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Although homes are built tightly sealed in order to keep out various weather and keep warm or cool air inside, sometimes the air in a house can become dirty, stale, or polluted. Ventilation systems are important for keeping uncomfortable odors and often harmful or dangerous pollutants that can become trapped in your home. Cycling out and cleaning the air in your home is important in maintaining a healthy living environment while still protecting you from extreme cold or heat. Ventilation systems expel the bad air, and replace it with the good stuff: clean, fresh air that you want to live and breathe.
Without a proper ventilation system, when your heater or cooler runs, the same air is being circulated and pumped throughout your home. This means that odors from children, pets, cooking, and other odors are trapped inside and linger. Problems can arise, especially with the air that can be circulated from cooking and the gases released from stoves. Harman and toxic chemicals and gases that are released will remain in the air if they are not properly ventilated. According to the Environmental Protection Agency (EPA), the concentration of pollutants can be up to 10 times greater inside your home than outside.
Common household contaminants found even in the best-kept homes include:
Certain features of ventilation systems include motorized dampers, which control the amount of outdoor air entering your home. This is so that the ventilation system is never allowing more than what's needed, while also making sure the air coming into your home is never too humid, too hot, or too cold.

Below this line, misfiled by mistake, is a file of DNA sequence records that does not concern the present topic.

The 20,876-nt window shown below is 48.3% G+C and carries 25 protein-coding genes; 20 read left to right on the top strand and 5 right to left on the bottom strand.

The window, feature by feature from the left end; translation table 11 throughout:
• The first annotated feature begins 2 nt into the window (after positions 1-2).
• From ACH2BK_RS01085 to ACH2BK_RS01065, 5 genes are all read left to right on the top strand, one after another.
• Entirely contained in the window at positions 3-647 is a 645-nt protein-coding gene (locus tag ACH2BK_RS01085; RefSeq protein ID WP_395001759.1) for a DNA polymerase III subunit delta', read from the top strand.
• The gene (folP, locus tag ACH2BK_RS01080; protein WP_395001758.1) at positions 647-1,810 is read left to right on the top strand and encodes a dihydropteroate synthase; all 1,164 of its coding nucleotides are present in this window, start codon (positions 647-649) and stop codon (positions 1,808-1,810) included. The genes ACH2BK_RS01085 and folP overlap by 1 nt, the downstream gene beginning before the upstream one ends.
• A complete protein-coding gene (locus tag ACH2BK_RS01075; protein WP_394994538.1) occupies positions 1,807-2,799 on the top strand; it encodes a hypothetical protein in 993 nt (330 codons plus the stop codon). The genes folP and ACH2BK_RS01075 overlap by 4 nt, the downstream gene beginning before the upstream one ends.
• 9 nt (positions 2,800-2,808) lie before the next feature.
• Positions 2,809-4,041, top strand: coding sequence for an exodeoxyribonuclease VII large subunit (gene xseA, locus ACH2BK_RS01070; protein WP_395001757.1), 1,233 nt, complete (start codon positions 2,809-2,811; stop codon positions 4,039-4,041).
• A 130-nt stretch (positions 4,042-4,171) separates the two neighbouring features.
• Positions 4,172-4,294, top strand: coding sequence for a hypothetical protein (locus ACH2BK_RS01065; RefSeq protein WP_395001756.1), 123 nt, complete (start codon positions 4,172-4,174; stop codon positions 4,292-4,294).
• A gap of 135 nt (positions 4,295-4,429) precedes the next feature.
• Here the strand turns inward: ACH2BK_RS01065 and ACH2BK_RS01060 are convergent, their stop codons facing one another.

There are different types of ventilation:
Mechanical or forced ventilation: comes through a specific air handling unit or a fan.
Natural ventilation: achieved without the use of mechanical systems, like a fan or specific air handling unit. Windows and doors are two types of natural ventilation systems, as when they open they can let air out and also take new, fresh air in.
aMixed mode ventilation or hybrid ventilation: mixes both mechanical ventilation processes and natural ventilation processes.
Some of the benefits of natural ventilation include:
Increased worker productivity
Because of air conditioning, natural ventilation systems are becoming more and more infrequent, although most old buildings utilize the natural ventilation systems.
If you’re looking to conserve energy, you can use a type of ventilation called Demand-controlled ventilation, or DCV. This allows you to ventilate while maintaining air quality and also conserving energy at the same time. Carbon dioxide detectors in this ventilation system will be controlled by sensors.
It is important to clean and keep up maintenance on your ventilation systems. It is also especially important to monitor water vapor, because if it accumulates, it can damage the insulation, the structure, and the finishes of your ventilation system machine. This will hinder your system from keeping your air fresh.